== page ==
Archive for the ‘linguistic’ Category

Syntactic Graph

October 15, 2010

What is Syntactic Graph? This is the concept that replaces in Minimalist Framework “Parsing Tree” of earlier research. While the term “Syntactic Graph” was not used, the concept was introduced by Chomsky as part of radical simplification of syntactic theory.
When you build a syntactic object by recursively “merging” and “re-merging”, what you get is, mathematically speaking, a Graph.

Start with a list of Vertices (“Numeration”). Then gradually add directed Edges, removing from Numeration any Vertix pointed to by an Edge. Every time a new Edge is added, it must be from a Source in Numeration to a Goal which is either in Numeration OR accessible from Source. Entire algorithm for building Syntactic Objects in the Minimalist Framework is presented in this paragraph in terms of Graph Theory.

Adding an Edge pointing to a Vertix still in the Numeration is called “Merge”, to a Vertix already not in Numeration – is called “Re-Merge”. Existing Literature about Syntactic Graph is using the terminology of theoretical linguistics heavily. http://ow.ly/2TUId

Syntactic Graph feeds both (so-called) “Interfaces”: (a) phonological Spell-Out, (b) “Conceptual-Intentional” system(formerly Logical Form).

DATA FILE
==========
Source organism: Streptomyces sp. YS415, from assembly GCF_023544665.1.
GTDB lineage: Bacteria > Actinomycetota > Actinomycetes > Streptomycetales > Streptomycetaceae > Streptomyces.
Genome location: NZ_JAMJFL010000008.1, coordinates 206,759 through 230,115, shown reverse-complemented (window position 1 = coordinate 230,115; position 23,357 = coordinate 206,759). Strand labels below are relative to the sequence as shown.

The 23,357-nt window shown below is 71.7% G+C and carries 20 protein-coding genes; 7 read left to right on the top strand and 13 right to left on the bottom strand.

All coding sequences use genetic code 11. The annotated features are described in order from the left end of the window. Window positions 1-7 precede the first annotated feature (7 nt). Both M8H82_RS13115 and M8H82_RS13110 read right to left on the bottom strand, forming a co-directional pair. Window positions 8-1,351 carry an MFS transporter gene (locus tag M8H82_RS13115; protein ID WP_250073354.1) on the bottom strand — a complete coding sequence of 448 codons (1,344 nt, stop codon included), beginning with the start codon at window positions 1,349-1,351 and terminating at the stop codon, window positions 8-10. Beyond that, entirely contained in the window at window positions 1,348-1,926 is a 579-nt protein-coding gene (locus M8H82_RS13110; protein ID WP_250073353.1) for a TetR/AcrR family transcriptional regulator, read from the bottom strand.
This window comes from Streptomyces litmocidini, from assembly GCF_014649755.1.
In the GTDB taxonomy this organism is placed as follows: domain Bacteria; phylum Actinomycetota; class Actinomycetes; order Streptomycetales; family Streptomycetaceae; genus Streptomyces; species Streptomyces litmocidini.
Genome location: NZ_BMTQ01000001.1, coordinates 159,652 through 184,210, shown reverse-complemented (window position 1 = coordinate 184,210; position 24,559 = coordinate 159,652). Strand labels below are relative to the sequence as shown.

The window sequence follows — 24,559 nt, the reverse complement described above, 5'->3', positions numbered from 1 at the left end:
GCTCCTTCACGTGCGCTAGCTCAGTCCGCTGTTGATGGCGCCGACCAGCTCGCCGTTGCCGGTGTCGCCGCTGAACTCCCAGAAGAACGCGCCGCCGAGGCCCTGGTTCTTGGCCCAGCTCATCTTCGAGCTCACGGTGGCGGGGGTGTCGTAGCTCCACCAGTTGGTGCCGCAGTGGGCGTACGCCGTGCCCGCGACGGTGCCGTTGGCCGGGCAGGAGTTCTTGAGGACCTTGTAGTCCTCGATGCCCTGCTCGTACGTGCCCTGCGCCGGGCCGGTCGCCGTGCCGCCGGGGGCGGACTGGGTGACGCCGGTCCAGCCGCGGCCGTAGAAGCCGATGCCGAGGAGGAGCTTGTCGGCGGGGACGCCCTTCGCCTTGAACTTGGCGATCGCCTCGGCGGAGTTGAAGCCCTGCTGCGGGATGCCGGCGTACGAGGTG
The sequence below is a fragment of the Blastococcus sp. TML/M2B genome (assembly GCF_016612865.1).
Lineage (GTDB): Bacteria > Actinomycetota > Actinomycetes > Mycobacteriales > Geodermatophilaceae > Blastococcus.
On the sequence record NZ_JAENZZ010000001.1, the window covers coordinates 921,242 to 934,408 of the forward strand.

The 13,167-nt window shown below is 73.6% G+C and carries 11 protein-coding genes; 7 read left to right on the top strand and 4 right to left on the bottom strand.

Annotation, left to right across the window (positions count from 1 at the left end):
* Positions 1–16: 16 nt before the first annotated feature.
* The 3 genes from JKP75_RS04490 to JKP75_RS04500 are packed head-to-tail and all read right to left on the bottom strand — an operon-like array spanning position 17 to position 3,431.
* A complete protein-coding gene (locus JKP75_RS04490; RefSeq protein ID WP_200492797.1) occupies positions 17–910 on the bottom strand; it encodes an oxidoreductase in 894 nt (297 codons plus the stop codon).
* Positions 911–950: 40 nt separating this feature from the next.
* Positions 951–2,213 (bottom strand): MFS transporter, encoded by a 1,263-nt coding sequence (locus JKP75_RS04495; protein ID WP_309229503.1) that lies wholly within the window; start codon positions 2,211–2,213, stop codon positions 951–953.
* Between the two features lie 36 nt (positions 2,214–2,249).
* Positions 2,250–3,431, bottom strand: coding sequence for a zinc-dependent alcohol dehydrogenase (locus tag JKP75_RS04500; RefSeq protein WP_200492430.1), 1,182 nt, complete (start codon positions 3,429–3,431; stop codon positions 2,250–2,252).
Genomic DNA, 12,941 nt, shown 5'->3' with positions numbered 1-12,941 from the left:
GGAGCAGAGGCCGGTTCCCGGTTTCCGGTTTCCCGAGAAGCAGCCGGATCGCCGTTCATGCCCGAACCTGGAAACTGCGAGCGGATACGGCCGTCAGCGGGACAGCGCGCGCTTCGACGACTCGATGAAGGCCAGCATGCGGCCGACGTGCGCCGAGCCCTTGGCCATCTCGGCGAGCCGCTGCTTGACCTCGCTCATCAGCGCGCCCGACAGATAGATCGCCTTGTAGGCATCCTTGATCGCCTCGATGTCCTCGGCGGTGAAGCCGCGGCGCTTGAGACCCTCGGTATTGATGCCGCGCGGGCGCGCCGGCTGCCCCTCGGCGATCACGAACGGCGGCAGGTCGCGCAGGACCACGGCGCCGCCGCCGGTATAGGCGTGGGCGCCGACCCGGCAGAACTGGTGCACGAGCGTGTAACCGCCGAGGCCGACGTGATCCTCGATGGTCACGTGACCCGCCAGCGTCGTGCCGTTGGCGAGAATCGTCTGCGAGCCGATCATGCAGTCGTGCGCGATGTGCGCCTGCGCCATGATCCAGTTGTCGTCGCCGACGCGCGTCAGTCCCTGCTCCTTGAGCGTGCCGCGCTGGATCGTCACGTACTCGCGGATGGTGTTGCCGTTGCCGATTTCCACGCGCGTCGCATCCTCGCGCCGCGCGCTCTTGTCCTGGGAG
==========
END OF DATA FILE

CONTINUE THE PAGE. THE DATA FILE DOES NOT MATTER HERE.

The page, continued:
In Minimalist Framework, each word is usually represented (in Syntactic Graph) by a Vertix or two, with somewhat complex internal structure. Nanosyntax is further development of Minimalist Framework, at finer-grain resolution, with Syntactic Graph handling word-internal structure.

Syntactic Graph is the natural language for describing the meaning of natural language.

Representing text in computers by alphabetic characters is archaic technology – it already was ancient in Antiquity… The transition to using Syntactic Graph simply makes sense – scientifically valid representation of text and its meaning.

“Scrambling and phrase structure in synchronic and diachronic perspective” (a new PhD dissertation)

January 17, 2010

A new PhD dissertation by Joel C. Wallenberg at University of Pennsylvania.

Title: “Antisymmetry and the Conservation of c-command: Scrambling and Phrase Structure in Synchronic and Diachronic Perspective.”